Author's Warning:

The author of this piece has been advised that there ought to be a warning so that the unwary might not find themselves unduly confused at its absurdity.

This is not the story of a phantom (although he does play a considerable part in it). This is instead the story of how a seemingly normal young vicomte ended up beneath an opera, and what misfortunes -and occasional good luck- befell him. It has always been the opinion of the author that The Phantom of the Opera is the epitome of a tragedy; and, that perhaps by switching the protagonist and the antagonist, one might switch the genre of the entire tale from tragedy to its opposite. The reader here will encounter the story of the phantom as it was not meant to be told: in a strangely comical and comically strange fashion. You have been warned. Other than that, sit back and relax- the managers and the author hope that you will enjoy the performance.

"Let the audience grin, let my fopera begin."

And with that, may I present:

Le Vicomte de la Fopera

Chapitre Un:

In which a certain ghost masquerades, and an uncertain vicomte makes a startling discovery.

It was a typical day at a typical Parisian Opera, and, like all typical Parisian weather, it was raining.

The vicomte de Chagny did not like water. He did not know why, but he always seemed to be around it and that made him even more adverse to it.

He knew he was in the Royal Navy.

He recalled rescuing a scarf from the sea.

He was also aware that he was standing in the rain.

Yet, that did still not change the fact that he disliked it very much. Raoul de Chagny liked to think that he did all of the above for a reason, and these reasons were, in short:

a) Joining the Navy to preserve family tradition, at the urging of Phillipe, Comte de Chagny.

b) Saving the scarf for the woman he'd grown to love.

c) Standing in the rain because no shelter was readily available.

With a sigh, the vicomte tried to remember how on earth he'd gotten out of doors, and why it was so essential to be soaked on a night like this. Earlier that day, he had been called to a family meeting (namely with Phillipe). It had not yet begun to pour, although the sky looked like it was fretting over the impending decision of whether to rain or not.

Phillipe had a habit of planning out activities for his younger brother whenever he came back to Paris from his time in the Royal Navy. It was for this purpose that Raoul suspected he had been summoned, and he turned out to be quite correct.

Let it be understood that Phillipe de Chagny had his brother's best interests at heart. He knew that Raoul spent varied amounts of time in Paris and he wished to make him happy during the small reprieves that he was granted from the Royal Navy. That had been the logic behind their journey to the Opera last night. However, though the comte had at first supported his brother's interest in a certain opera soprano, he began to grow wary at the prospect of a chorus girl potentially becoming the Vicomtess (and, good Lord, perhaps Comtess!) of Chagny. After the death of their father, he had come to see it as his responsibility that one of Paris' most ancient and noble families remained as such.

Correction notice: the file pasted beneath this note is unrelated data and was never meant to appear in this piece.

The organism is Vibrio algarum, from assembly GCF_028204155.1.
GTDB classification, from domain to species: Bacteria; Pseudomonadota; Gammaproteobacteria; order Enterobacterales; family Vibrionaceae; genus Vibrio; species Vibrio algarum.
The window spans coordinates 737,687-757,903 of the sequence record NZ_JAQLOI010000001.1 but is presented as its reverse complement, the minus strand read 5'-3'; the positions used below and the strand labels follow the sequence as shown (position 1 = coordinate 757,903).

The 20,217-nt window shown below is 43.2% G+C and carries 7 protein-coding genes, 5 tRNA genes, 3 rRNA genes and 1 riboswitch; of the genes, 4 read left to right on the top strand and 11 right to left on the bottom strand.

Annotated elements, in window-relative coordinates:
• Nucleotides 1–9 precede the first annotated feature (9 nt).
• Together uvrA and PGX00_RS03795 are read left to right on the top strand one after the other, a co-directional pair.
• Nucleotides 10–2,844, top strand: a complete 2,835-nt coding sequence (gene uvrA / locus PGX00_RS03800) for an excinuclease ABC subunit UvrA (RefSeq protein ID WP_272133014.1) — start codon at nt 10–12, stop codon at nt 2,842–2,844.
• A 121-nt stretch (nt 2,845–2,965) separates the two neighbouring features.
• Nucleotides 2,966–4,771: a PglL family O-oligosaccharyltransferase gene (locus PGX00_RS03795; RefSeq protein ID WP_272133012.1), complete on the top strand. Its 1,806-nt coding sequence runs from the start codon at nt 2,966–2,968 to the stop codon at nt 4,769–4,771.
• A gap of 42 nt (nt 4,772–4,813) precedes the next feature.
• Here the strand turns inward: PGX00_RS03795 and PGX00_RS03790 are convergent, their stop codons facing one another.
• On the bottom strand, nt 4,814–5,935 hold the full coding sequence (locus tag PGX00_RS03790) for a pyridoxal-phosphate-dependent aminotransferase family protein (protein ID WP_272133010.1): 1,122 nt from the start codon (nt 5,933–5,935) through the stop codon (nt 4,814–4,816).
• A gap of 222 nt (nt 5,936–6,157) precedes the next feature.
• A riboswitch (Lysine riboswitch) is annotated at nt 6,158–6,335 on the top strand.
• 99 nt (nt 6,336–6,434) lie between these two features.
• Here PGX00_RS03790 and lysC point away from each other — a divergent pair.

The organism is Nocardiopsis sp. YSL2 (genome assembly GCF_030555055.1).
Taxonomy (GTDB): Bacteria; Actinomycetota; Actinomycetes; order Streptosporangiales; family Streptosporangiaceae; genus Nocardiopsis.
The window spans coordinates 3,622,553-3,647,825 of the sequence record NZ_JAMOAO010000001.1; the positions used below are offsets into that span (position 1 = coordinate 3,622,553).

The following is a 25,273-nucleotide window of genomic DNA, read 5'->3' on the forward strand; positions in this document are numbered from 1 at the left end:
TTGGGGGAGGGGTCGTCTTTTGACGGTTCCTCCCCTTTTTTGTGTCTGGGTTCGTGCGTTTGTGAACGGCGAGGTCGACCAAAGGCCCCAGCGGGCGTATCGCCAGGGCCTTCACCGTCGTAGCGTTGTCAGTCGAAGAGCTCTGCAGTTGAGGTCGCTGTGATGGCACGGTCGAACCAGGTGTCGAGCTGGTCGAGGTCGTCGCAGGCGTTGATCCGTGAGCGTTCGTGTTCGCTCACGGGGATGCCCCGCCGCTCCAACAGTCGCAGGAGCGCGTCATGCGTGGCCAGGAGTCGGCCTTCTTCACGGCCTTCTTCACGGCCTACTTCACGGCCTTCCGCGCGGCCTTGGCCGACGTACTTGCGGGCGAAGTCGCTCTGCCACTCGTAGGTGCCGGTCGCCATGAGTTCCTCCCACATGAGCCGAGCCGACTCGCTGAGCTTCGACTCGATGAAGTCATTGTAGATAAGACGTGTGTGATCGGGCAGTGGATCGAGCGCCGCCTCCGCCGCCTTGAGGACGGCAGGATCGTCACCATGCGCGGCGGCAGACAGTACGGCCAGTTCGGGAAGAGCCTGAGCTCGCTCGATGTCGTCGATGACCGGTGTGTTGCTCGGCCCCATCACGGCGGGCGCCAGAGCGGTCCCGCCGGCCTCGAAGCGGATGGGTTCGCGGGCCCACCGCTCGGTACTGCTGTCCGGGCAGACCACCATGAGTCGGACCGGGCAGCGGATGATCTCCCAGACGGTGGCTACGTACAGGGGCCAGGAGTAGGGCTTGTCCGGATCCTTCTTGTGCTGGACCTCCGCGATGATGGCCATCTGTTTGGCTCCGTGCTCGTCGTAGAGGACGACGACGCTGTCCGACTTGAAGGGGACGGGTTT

….

And the Comte de Chagny had another plan just for that purpose.

As stated before, it was raining. It had, in fact been raining for the bulk of the week, and showed no sign of stopping. Not that it mattered much when you lived five cellars underground.

Except for the occasional leak and the general dilemma of rising water level of the lake.

A masked figure glared at the lake. The lake placidly ignored this, which made him glare even more. Eventually, with a shrug of his shoulder and a swish of his cape, he dissolved back into the darkness of his lair…

…emerging right behind his visitor, who had been trying to remain unnoticed.

"Daroga."

This made the Persian twitch slightly, but for the most part, he held his composure.

"I see you've come early." The ghost gestured further down the passage, "We might as well continue together, as you are very probably heading towards my house." He sighed. "By now I thought that you would have learnt that your stealthy tricks were best saved for the corps de ballet."

"I shall choose to disregard that comment in light of the great service that I am about to perform for you, Erik." He responded coolly, and they soon found themselves emerging from a trapdoor in the middle of Erik's living room. The aforementioned door shut soundlessly, and melded perfectly back into the floor.

The spectre appeared intrigued at his visitor's news and occupied a high-backed seat opposite the Persian, who chose a fluffier chair. "So, tell me: what is this 'new development' or yours? I don't suppose you've found a way to plug these damnable leaks?"

"Surely the leaks don't pose that much of a problem for you- the celebrated architect!" came the amused reply.

This was met with a scowl and a chill breeze fluttered through the house on the lake, as the candles threatened to go out. "It is rather difficult," he said in a low voice, "as they no doubt come from a storm drain on the Rue Scribe. I cannot comprehend how any fool could be so careless as to dig the drains as such, but it cannot be helped without rerouting the entire thing."

Erik's attention was momentarily distracted by the leaks behind him, and the Persian took this opportunity to stifle a small smirk. If his information was correct, then that was not the true reason why his acquaintance had been so lax in the upkeep of his home. Naturally, less important home repairs were often delayed while Erik composed, yet the Persian could never recall coming so close to the house on the lake without first being noticed by Erik. No, there was definitely something else…

His musings must have been evident on his face, as the opera ghost had been watching him intently, waiting for his attention to return.